Before proceeding, we stress that while our analysis suggests the presence of heterogeneity in discounting, such variation is still a stand-in for a variety of other forces–such as any unobserved demands for consumption within the household arising from a variety of sources. The appropriate interpretation of our findings is therefore not that individuals are necessarily widely varying in their personal levels of patience, but rather that a sizable subset of consumers are persistently rendered effectively impatient by potentially the entire host of additional factors not modeled here. Future work that allows for more detail on household-level shocks, intrahousehold bargaining, and other (persistent) within-household resource variation is therefore essential before reaching conclusions that individuals are to be “implicated” in their fates.4 Indeed, it is for this reason that we avoid any normative analysis in this paper.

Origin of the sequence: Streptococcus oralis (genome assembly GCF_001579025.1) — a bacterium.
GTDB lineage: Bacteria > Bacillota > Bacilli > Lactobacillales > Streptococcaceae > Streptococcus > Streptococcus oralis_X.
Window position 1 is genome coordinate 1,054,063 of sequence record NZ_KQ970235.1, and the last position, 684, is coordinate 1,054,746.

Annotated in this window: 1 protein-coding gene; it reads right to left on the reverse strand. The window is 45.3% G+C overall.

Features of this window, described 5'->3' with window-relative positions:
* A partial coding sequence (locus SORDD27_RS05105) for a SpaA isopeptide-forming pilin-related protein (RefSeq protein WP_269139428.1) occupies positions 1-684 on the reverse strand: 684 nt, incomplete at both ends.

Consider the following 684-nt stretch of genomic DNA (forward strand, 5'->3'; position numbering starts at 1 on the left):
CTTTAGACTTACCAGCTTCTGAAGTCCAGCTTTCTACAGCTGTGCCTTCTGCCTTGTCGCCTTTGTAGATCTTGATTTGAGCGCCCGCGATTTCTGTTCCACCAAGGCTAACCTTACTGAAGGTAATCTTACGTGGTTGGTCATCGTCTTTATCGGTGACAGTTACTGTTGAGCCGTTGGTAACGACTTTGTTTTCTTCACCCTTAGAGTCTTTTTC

Financial distress or household financial “fragility” has received significant attention in recent work and has been the topic of interest with the general public (Picchi, 2015). Interest in the ability of the household to shield itself from susceptibility to shocks through the use of financial markets is, of course, longstanding. However, recent work has been aided by the arrival of more detailed data on household balance sheets (Lusardi, Schneider, and Tufano (2011), Lusardi (2011); Jappelli, Pagano, and Di Maggio (2013); Ampudia, van Vlokhoven, and Dawid (2016); Brunetti, Elena, and Costanza (2016)) and aims to gauge borrowing capacity and resilience to sudden, unforeseen expenditures. Specifically, this work primarily focuses on measuring the ability of households to remain current on incurred debts, as well as questioning of how much borrowing the household could feasibly engage in, within a short-term period, for example, 30 days—especially to cover an unforeseen “expense” (as opposed to a change in income, say). A rough summary of this work might be this: A substantial proportion of households in the United States as well as in the European Union are, by various measures, “fragile” or in—or near—financial distress.